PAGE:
ALCO and MLW built 152 of the various FP models with the largest quantity, 38% of the total production, sold to Canadian National Railway.
Some 20 units of various designations exist today in a preserved state.
Alco built 23 A1A-A1A trucked FCA-3s for Pakistan Railways in 1951 and 1953. These were the equivalent of an FPA-2 riding on A1A trucks. ALCO's "World Locomotive", the DL500 (introduced in 1953), originated as a newly designed demonstrator based on the FA-2. The first 25 DL500s used the model 244 engine rated at 1,600 horsepower (1,200 kW). Later DL500s were like the FPA-4 and utilize the ALCO model 251B diesel engine as the prime mover and are rated at 1,800 horsepower (1,300 kW). All DL500s were built with C-C trucks, but B-B or paired A-1-A trucks were offered as an option. The only locale within the Americas where ALCO-built cab units, such as All America Latina Logistica (ALL), still see daily usage in freight duty is Argentina. A total of 369 DL500 locomotives were built by ALCO, AE Goodwin, and MLW between May 1953 and December 1967.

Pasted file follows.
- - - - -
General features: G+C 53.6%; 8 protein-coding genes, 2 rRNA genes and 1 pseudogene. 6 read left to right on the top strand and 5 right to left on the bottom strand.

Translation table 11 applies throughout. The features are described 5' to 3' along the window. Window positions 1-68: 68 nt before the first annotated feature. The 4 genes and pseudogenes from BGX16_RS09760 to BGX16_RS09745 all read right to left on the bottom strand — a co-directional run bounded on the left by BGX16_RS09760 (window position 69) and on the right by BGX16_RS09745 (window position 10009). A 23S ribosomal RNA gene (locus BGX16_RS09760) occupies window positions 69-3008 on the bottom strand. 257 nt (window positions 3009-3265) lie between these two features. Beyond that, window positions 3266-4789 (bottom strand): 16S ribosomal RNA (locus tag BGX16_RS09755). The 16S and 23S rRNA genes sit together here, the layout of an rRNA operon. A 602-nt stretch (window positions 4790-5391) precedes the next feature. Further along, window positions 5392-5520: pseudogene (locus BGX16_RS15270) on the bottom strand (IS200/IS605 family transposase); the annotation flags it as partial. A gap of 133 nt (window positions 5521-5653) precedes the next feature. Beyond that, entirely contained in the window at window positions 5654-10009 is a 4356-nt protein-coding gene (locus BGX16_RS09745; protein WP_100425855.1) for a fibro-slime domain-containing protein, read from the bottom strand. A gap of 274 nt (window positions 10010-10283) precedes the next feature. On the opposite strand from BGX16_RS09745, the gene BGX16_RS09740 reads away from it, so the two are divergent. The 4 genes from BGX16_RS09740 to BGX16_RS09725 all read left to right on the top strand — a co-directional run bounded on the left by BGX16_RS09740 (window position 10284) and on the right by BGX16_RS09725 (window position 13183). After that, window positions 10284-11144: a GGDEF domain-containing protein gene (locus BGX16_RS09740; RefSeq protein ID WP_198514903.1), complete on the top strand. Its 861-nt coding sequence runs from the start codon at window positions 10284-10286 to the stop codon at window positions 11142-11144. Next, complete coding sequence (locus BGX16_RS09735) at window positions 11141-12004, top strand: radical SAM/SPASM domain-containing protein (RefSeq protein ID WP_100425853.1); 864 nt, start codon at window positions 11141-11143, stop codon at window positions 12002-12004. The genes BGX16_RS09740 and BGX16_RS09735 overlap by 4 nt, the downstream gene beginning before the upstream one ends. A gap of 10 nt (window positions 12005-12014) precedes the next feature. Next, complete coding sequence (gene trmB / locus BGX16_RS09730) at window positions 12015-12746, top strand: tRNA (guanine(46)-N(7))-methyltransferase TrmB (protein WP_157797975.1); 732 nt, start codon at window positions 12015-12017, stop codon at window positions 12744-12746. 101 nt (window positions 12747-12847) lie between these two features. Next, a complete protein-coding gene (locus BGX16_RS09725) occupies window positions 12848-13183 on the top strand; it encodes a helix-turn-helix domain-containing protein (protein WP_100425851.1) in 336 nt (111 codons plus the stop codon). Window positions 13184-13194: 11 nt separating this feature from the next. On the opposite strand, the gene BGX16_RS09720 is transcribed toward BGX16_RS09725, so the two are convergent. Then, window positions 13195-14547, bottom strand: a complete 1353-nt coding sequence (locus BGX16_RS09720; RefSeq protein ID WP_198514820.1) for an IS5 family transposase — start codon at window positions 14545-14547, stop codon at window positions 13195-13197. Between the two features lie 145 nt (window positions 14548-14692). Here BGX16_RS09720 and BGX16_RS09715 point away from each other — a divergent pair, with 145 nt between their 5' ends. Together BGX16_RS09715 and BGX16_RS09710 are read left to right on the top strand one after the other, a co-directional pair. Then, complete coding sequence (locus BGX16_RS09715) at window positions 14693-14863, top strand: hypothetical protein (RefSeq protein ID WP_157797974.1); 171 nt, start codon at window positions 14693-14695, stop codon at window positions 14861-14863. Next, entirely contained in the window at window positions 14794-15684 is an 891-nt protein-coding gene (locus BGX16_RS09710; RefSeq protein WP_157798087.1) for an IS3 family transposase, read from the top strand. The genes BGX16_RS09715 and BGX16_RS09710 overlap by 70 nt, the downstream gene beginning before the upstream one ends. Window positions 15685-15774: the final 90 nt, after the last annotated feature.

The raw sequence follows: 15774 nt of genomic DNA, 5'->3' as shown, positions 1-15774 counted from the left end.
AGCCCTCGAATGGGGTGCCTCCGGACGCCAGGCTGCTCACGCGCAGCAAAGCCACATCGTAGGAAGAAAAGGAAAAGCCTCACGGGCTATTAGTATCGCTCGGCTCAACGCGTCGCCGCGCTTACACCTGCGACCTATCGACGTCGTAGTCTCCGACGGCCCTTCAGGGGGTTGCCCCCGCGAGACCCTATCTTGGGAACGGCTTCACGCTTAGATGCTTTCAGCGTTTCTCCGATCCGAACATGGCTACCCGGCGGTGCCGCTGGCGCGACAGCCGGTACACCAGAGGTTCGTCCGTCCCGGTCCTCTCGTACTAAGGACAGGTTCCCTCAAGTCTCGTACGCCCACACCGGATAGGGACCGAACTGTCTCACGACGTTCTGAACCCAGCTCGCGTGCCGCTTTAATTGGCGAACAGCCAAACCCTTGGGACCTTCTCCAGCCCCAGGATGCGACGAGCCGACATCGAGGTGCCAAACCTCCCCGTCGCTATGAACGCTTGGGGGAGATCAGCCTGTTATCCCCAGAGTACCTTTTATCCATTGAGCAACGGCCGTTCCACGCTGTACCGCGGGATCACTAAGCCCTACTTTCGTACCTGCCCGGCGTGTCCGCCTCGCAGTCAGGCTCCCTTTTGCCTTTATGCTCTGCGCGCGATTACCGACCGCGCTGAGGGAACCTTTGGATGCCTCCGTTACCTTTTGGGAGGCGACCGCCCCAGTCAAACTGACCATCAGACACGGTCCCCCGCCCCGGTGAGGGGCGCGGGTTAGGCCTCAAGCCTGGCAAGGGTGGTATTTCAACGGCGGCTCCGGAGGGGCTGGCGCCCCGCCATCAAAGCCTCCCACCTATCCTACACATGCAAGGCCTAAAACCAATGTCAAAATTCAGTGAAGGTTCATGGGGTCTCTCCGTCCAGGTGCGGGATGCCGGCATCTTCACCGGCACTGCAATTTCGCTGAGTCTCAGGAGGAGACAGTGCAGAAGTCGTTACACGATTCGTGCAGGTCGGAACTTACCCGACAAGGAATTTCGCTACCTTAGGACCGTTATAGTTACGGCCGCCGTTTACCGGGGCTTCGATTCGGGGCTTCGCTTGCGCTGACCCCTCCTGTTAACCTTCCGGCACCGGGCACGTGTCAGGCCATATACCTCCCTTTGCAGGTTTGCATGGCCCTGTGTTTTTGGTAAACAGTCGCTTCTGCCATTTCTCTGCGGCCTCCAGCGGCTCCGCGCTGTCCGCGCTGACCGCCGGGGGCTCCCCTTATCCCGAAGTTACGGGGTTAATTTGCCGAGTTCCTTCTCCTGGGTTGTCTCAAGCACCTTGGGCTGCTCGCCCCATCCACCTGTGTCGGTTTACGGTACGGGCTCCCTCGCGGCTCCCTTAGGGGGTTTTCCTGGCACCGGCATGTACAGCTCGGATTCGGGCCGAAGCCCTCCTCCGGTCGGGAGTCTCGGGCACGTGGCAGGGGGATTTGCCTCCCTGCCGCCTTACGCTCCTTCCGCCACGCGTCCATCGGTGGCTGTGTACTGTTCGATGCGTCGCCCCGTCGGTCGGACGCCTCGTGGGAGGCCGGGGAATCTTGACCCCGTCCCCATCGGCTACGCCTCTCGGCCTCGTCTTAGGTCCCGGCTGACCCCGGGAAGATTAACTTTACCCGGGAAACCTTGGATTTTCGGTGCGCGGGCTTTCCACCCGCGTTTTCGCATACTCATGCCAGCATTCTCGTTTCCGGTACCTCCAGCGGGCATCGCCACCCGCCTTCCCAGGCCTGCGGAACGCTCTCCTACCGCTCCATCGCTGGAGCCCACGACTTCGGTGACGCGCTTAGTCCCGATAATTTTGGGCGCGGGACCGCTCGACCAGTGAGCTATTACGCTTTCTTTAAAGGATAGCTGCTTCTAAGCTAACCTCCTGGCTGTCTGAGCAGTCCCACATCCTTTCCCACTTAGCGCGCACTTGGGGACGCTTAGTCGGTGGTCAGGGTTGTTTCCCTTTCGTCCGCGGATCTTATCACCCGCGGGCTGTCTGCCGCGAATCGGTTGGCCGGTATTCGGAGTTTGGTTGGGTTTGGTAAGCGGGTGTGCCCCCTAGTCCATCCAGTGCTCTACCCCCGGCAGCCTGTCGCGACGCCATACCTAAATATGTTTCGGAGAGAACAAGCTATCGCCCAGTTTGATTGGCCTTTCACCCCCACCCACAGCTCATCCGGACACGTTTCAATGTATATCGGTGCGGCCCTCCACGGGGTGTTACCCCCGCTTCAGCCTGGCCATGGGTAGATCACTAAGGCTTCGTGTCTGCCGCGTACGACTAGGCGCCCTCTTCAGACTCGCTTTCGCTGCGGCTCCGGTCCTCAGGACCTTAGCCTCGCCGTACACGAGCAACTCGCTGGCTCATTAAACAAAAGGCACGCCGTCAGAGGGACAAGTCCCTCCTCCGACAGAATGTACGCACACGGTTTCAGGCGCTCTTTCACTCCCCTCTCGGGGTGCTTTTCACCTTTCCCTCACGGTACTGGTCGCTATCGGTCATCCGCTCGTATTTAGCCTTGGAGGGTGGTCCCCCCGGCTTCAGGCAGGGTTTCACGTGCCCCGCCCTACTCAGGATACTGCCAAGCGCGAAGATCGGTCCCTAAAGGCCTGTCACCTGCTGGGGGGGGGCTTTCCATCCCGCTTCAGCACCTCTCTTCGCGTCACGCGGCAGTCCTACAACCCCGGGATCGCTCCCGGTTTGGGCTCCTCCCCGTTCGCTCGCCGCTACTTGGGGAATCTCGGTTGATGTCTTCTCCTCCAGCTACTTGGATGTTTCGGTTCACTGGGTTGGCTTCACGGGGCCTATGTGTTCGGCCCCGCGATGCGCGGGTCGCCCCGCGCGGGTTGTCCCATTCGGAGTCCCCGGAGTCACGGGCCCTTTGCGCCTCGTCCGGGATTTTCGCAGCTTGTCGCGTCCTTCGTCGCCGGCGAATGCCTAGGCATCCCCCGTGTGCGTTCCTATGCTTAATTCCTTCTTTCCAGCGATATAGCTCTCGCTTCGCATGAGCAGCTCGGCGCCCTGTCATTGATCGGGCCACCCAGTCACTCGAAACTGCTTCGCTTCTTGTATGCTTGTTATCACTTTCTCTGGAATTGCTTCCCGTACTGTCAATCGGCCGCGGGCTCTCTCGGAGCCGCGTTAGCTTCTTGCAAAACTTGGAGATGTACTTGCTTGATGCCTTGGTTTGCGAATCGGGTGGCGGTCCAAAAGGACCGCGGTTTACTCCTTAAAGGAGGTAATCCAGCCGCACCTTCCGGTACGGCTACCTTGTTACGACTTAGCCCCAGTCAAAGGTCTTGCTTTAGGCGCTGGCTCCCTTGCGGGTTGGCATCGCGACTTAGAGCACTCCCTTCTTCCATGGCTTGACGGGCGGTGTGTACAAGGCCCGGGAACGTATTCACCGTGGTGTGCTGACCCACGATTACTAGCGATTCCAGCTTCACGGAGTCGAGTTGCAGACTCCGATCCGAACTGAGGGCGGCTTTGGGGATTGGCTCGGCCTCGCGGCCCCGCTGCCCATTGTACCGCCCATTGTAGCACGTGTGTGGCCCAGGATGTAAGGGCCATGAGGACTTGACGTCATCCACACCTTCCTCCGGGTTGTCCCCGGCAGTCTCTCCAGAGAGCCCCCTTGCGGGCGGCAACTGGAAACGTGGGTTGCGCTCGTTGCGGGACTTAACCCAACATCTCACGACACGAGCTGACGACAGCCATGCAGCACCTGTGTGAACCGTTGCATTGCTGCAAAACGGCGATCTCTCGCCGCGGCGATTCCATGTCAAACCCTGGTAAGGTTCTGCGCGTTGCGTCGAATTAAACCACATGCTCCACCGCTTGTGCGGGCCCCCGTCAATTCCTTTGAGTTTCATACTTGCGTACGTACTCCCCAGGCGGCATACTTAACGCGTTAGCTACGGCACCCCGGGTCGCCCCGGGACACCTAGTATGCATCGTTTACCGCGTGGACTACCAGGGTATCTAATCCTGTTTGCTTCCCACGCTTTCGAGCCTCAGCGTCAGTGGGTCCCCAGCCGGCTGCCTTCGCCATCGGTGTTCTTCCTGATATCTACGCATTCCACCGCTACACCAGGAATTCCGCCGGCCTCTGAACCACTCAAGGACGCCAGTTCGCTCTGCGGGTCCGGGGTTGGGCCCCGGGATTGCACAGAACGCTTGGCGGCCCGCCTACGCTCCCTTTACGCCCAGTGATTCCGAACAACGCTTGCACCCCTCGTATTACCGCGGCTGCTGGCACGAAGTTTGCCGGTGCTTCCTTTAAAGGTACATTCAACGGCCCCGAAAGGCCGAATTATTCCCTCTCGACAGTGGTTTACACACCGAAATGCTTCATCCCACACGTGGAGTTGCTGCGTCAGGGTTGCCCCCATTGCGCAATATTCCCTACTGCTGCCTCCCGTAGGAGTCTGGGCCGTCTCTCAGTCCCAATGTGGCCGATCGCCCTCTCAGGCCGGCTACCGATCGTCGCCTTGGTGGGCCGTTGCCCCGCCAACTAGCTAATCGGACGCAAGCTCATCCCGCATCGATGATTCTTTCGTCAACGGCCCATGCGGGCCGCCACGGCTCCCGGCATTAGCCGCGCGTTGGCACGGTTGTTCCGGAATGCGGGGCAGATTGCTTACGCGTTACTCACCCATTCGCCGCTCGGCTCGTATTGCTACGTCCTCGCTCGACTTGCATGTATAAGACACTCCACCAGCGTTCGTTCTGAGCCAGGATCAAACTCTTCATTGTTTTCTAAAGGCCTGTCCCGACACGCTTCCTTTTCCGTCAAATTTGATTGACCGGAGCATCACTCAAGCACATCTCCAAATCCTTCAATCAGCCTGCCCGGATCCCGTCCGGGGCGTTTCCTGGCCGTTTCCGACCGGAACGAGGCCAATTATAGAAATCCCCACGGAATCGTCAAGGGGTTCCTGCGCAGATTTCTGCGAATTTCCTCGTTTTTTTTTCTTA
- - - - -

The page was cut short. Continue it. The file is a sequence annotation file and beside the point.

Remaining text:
Variants of the ALCO "World Locomotive" saw service in Australia where it was built under license by AE Goodwin. A two cab design, the second cab being flat fronted, went into service on the standard gauge Department of Railways New South Wales as the 44 class No.s 4401 - 44100 (100 in class), and both a single cab and double cab design went into service on the broad gauge South Australian Railways as the 930 class.
The NSWGR 44 class ALCo was used from fast passenger services to slow freight.
Similar DL500 locomotives were also used in Greece, India (DL560C), Pakistan, Peru, and Spain.
A February 2014 episode of the TV series The Big Bang Theory, "The Locomotive Manipulation", takes place on a train pulled by what is incorrectly described as an "Alcoa FA-4".
Extra 2200 South Issue No. 33 March April 1972 Alco FA-FB Tally by Jim Claflin and Ken L. Douglas pages 26-27 was used extensively to update the rosters.